03/14/2011, 05:33 PM

So I tried this out on the weekend to see what it looked like, and it works very well. Between addition and multiplication I used the "weighted arithmetic-geometric mean" that I described earlier in the post. Between multiplication and exponentiation I used a similar weighted function I call the "weighted exponential-geometric mean". Here is the C code; I lazily had it iterate 6 times instead of calling itself recursively and ending when the two means were close enough. I calculate m = a * b and n = a ^ b, I specify phi with some value between 1 and 2 and I call this function:

float wgxm(float m, float n, float phi)

{

int i;

float p,q;

phi--;

for (i=1;i<6;i++) {

p = pow(n/m,phi) * m;

q = pow(m, pow(log(n)/log(m),phi));

m = p;

n = q;

}

return p;

}

The attached graph shows the functions y = x {phi} 3, where phi varies from 0 to 2 by stepping 0.2. The light blue lines are at integer values of phi, i.e. y=x+3, y=3x and y=x^3. The yellow lines are the values calculated by the function above (and the corresponding one between addition and multiplication. The x axis goes from 1 to 20 and the y axis goes from 0 to 800. The grid lines are every unit in the x direction, and every 40 units in the y direction.

Something needs to be done to clean up the exponential/geometric interpolation function a little for it to work with values close to x=1 (the log of values close to 0 is negative). I don't think the formula works quite right whenever x^3 is smaller than x*3. The second attached graph is a close-up of the first, where x goes from 1 to 2 and y goes from 1 to 9, with gridlines in both directions every 0.25 (meaning the stretching/scaling is only by a factor of 2).

I'll have to see how the wgxm function looks if I interpolate between 3x and 3^x next, instead of x^3. Let me know if you think any of this looks nice.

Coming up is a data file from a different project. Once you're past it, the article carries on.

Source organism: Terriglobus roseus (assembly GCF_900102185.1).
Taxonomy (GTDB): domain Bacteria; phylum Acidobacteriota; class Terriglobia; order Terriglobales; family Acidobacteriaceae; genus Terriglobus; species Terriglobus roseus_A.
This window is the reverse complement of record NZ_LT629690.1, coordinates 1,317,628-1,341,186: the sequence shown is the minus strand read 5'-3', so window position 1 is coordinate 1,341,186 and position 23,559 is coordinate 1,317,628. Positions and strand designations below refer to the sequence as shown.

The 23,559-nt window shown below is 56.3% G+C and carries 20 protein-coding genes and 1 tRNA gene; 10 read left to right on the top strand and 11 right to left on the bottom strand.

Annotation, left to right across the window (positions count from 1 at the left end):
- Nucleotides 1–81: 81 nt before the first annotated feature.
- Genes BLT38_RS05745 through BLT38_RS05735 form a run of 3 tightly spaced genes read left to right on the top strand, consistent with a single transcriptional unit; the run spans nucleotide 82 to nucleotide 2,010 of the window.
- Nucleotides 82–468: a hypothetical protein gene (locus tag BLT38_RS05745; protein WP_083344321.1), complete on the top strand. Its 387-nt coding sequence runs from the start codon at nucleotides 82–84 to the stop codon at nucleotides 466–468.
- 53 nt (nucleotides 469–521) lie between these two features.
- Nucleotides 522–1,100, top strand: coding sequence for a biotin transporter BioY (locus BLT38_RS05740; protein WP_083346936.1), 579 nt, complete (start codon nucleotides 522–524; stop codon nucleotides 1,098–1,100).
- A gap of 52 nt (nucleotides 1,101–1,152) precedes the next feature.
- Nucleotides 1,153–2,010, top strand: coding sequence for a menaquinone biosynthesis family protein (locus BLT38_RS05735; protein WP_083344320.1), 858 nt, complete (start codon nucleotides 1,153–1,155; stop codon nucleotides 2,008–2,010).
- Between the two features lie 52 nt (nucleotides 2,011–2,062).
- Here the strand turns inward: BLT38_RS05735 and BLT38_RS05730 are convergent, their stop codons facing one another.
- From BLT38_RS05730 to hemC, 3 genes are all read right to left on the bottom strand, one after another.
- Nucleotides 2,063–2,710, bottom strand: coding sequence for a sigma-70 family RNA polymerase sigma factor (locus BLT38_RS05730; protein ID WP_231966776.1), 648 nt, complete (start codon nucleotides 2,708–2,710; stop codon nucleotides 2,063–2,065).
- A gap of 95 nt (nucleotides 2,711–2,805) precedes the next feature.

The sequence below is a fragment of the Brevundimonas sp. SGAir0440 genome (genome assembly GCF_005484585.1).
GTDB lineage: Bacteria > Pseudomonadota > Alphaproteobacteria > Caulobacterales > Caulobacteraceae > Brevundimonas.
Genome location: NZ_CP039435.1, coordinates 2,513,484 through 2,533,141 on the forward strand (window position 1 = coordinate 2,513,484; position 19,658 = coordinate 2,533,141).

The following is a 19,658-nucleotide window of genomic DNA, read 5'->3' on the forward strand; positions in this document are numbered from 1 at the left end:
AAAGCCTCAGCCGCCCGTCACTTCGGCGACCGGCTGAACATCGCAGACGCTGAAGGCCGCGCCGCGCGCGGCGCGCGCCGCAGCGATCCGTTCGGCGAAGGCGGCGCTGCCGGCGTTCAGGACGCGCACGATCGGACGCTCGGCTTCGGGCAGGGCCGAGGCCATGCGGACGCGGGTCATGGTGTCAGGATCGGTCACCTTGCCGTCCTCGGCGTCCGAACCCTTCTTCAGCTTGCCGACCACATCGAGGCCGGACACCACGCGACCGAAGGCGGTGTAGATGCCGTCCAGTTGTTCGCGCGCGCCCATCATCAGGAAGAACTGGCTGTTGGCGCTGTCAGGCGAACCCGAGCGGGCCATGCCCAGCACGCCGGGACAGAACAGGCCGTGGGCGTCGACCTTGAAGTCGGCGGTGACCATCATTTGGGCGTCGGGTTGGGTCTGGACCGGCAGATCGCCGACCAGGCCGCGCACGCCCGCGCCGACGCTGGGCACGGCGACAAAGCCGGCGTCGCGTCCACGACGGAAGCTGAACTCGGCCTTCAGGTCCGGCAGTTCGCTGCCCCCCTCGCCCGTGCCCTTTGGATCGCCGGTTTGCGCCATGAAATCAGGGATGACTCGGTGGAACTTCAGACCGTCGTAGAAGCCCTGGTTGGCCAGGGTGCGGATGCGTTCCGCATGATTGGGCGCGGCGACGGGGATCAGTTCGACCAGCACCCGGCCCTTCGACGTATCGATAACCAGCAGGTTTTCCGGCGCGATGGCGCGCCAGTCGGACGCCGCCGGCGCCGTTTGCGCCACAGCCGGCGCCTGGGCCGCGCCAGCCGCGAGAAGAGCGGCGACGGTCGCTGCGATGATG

float wgxm(float m, float n, float phi)

{

int i;

float p,q;

phi--;

for (i=1;i<6;i++) {

p = pow(n/m,phi) * m;

q = pow(m, pow(log(n)/log(m),phi));

m = p;

n = q;

}

return p;

}

The attached graph shows the functions y = x {phi} 3, where phi varies from 0 to 2 by stepping 0.2. The light blue lines are at integer values of phi, i.e. y=x+3, y=3x and y=x^3. The yellow lines are the values calculated by the function above (and the corresponding one between addition and multiplication. The x axis goes from 1 to 20 and the y axis goes from 0 to 800. The grid lines are every unit in the x direction, and every 40 units in the y direction.

Something needs to be done to clean up the exponential/geometric interpolation function a little for it to work with values close to x=1 (the log of values close to 0 is negative). I don't think the formula works quite right whenever x^3 is smaller than x*3. The second attached graph is a close-up of the first, where x goes from 1 to 2 and y goes from 1 to 9, with gridlines in both directions every 0.25 (meaning the stretching/scaling is only by a factor of 2).

I'll have to see how the wgxm function looks if I interpolate between 3x and 3^x next, instead of x^3. Let me know if you think any of this looks nice.

(03/11/2011, 06:12 PM)JmsNxn Wrote:(03/11/2011, 12:35 AM)lloyd Wrote: Surely, though, {0.25} should be weighted 3/4s towards the arithmetic mean, and 1/4 towards the geometric mean. Ah but is the weighting carried out arithmetically or geometrically? Apply a 3/4 arithmetic : 1/4 geometric weighting there too! And take the limiting case again.

In other words, for a {0.25} b, with a<b,

m1 of a and b = a + (b-a)*0.25 (0.25 of the way between a and b, judged arithmetically)

m2 of a and b = a * (b/a)^0.25 (0.25 of the way between a and b, judged geometrically)

Now plug m1 and m2 into a and b, and iterate until you get something stable (i.e. m1 = m2 to whatever degree of precision you need)

This seems like a good generalisation to real values between 0 and 1!

Yes! I like that a lot.